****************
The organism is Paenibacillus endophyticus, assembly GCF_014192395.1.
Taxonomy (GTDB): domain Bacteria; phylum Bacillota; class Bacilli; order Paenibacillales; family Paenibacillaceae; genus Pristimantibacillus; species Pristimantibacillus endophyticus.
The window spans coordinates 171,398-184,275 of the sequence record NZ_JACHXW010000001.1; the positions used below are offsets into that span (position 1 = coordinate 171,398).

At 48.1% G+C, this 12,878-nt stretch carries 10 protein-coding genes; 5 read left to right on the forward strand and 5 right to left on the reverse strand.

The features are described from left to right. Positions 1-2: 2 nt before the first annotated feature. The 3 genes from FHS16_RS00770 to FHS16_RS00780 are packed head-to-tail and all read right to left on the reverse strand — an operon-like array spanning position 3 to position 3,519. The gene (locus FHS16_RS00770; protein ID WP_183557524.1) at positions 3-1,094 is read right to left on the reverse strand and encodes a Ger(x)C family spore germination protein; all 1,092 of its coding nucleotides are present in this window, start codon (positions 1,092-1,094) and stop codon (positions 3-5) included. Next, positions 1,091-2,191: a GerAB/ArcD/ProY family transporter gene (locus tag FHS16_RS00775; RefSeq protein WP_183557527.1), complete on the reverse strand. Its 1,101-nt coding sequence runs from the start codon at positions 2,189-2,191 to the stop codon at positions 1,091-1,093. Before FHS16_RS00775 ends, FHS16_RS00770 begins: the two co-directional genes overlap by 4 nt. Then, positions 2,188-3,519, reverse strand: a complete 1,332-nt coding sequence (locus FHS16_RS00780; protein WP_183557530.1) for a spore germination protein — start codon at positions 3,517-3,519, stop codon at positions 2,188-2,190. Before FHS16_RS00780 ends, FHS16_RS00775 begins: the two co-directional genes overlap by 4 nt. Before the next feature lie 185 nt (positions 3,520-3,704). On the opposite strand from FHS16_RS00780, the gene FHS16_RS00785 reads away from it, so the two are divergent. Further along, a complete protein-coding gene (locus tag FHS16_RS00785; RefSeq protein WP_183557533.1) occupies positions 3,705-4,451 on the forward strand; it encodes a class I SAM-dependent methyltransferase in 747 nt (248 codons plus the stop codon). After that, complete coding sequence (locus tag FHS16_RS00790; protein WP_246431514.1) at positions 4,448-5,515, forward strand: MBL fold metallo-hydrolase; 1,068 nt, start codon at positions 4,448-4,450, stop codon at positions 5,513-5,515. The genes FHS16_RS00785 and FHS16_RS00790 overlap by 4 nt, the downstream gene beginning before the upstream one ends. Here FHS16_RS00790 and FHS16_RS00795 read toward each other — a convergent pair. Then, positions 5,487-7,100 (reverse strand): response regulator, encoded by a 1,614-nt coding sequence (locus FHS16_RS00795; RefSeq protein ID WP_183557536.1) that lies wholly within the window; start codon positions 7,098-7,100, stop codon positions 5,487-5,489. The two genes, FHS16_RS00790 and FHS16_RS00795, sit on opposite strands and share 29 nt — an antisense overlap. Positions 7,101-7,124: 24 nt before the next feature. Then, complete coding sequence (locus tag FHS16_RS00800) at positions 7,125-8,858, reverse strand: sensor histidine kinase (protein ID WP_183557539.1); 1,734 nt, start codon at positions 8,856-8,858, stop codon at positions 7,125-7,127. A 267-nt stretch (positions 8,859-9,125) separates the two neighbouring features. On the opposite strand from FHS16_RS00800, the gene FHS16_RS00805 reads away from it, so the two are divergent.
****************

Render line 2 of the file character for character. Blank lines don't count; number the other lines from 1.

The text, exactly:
Taxonomy (GTDB): domain Bacteria; phylum Bacillota; class Bacilli; order Paenibacillales; family Paenibacillaceae; genus Pristimantibacillus; species Pristimantibacillus endophyticus.